The role of lipoprotein-associated phospholipase A(2) in atherosclerosis may depend on its lipoprotein carrier in plasma

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The role of lipoprotein-associated phospholipase A(2) in atherosclerosis may depend on its lipoprotein carrier in plasma (EN)

Tellis, C. C. (EN)

Πανεπιστήμιο Ιωαννίνων. Σχολή Θετικών Επιστημών. Τμήμα Χημείας (EL)
Tellis, C. C. (EN)

Platelet-activating factor (PAF) acetylhydrolase exhibits a Ca(2+)-independent phospholipase A(2) activity and degrades PAF as well as oxidized phospholipids (oxPL). Such phospholipids are accumulated in the artery wall and may play key roles in vascular inflammation and atherosclerosis. PAF-acetylhydrolase in plasma is complexed to lipoproteins; thus it is also referred to as lipoprotein-associated phospholipase A(2) (Lp-PLA(2)). Lp-PLA(2)A(2) is primarily associated with low-density lipoprotein (LDL), whereas a small proportion of circulating enzyme activity is also associated with high-density lipoprotein (HDL). The majority of the LDL-associated Lp-PLA(2) (LDL-Lp-PLA(2)) activity is bound to atherogenic small-dense LDL particles and it is a potential marker of these particles in plasma. The distribution of Lp-PLA(2) between LDL and HDL is altered in various types of dyslipidemias. It can be also influenced by the presence of lipoprotein (a) [Lp(a)] when plasma levels of this lipoprotein exceed 30 mg/dl. Several lines of evidence suggest that the role of plasma Lp-PLA(2) in atherosclerosis may depend on the type of lipoprotein particle with which this enzyme is associated. In this regard, data from large Caucasian population studies have shown an independent association between the plasma Lp-PILA(2) levels (which are mainly influenced by the levels of LDL-Lp-PLA(2)) and the risk of future cardiovascular events. On the contrary, several lines of evidence suggest that HDL-associated Lp-PLA(2) may substantially contribute to the HDL antiatherogenic activities. Recent studies have provided evidence that oxPL are preferentially sequestered on Lp(a) thus subjected to degradation by the Lp(a) -associated Lp-PLA(2). These data suggest that Lp(a) may be a potential scavenger of oxPL and provide new insights into the functional role of Lp(a) and the Lp(a)-associated Lp-PLA(2) in normal physiology as well as in inflammation and atherosclerosis. The present review is focused on recent advances concerning the Lp-PLA(2) structural characteristics, the molecular basis of the enzyme association with distinct lipoprotein subspecies, as well as the potential role of Lp-PLA(2) associated with different lipoprotein classes in atherosclerosis and cardiovascular disease. (C) 2009 Elsevier B.V. All rights reserved. (EN)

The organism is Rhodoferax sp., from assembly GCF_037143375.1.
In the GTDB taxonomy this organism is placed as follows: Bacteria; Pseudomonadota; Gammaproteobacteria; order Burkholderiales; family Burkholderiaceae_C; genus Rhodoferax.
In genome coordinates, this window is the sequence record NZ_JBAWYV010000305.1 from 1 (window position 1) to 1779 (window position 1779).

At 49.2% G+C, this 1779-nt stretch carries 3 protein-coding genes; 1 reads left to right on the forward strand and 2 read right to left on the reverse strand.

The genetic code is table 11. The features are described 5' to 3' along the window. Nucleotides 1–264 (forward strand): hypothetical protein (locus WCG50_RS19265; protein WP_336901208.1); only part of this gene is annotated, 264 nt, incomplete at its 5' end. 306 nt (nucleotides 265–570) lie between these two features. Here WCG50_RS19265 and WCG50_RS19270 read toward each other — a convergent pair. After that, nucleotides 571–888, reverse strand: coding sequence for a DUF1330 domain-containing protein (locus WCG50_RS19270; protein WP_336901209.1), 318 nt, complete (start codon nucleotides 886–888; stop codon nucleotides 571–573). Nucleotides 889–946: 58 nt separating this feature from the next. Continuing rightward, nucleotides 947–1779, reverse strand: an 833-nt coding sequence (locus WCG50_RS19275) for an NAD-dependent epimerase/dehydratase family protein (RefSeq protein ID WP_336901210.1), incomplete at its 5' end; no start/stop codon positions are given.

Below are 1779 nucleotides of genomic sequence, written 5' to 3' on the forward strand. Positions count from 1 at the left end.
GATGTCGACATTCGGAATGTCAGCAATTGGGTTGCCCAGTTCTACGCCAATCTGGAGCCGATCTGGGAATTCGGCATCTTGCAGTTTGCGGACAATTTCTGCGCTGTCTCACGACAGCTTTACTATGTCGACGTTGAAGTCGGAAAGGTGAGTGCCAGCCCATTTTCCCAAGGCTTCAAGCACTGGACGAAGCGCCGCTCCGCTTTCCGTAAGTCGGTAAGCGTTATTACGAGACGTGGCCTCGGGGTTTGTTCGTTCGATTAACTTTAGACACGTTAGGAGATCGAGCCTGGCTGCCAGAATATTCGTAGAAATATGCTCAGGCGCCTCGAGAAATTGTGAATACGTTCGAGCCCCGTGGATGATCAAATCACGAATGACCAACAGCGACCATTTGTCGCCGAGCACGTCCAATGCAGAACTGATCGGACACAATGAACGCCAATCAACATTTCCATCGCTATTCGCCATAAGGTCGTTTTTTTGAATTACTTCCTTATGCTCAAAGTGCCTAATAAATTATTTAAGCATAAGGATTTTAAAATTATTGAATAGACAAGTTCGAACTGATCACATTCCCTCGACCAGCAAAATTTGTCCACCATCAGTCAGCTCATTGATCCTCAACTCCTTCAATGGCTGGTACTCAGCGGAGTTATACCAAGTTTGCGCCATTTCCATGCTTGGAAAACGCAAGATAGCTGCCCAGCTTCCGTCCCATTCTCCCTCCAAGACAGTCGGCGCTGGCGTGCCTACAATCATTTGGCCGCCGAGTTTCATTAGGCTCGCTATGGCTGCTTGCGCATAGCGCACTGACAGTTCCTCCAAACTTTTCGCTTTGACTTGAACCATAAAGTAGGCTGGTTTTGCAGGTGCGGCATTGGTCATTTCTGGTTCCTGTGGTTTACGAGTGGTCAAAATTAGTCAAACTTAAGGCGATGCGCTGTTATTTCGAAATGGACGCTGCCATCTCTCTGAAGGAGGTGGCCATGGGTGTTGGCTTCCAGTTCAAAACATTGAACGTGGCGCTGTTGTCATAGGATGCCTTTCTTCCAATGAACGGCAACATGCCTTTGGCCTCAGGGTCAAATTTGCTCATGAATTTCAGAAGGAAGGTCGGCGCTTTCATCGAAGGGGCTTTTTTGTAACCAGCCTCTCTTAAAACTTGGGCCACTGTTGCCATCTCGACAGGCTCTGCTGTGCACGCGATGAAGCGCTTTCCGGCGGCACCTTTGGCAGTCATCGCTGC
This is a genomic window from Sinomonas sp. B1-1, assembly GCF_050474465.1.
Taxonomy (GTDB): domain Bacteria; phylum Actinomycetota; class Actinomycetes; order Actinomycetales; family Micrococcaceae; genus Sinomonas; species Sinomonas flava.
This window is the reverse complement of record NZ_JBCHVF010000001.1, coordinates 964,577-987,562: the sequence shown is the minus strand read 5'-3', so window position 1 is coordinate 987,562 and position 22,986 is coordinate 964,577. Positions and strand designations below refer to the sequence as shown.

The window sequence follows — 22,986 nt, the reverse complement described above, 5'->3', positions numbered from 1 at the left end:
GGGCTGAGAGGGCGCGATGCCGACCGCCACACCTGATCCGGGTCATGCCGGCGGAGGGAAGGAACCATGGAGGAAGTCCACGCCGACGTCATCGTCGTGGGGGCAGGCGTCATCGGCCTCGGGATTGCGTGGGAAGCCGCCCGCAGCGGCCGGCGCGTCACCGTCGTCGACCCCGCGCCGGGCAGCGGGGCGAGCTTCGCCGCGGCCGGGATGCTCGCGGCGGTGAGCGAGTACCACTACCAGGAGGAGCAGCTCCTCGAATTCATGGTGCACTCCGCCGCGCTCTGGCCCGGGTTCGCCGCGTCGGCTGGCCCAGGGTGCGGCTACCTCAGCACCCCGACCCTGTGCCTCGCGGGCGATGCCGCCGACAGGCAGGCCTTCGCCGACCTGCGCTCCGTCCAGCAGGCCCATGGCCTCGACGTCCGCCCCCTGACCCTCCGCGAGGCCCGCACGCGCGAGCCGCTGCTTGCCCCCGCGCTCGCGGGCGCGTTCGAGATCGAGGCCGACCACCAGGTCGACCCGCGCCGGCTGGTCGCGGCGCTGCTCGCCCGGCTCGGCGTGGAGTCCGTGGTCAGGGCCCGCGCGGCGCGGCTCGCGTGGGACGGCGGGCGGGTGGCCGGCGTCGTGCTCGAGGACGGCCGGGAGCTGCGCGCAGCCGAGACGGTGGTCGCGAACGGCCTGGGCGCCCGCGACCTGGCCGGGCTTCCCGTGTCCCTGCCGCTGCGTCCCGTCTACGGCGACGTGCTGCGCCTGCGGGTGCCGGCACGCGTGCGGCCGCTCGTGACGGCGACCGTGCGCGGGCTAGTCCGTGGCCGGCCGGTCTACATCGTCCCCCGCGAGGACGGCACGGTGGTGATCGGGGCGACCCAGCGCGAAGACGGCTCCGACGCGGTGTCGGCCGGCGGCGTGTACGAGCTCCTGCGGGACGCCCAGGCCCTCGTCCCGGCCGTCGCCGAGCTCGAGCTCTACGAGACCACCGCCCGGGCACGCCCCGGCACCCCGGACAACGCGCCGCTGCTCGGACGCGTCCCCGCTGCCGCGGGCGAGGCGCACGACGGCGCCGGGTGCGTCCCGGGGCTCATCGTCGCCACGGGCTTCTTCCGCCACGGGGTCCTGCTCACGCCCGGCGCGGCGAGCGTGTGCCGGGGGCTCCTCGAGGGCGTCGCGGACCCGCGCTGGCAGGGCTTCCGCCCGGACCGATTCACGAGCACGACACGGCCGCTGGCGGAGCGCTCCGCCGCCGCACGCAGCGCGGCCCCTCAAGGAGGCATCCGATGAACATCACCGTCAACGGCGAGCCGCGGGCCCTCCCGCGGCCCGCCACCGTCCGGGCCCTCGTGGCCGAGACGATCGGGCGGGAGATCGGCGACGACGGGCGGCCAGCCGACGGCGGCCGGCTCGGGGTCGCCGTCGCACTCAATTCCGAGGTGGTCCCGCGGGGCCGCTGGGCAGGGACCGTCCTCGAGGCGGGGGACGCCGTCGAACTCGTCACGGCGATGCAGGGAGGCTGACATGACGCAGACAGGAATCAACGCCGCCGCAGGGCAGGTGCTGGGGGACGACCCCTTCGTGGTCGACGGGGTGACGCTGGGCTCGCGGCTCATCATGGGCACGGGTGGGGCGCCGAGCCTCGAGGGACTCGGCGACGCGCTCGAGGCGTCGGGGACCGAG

atherosclerosis (EN)

Biochimica Et Biophysica Acta-Molecular and Cell Biology of Lipids (EN)

Αγγλική γλώσσα


Elsevier (EN)

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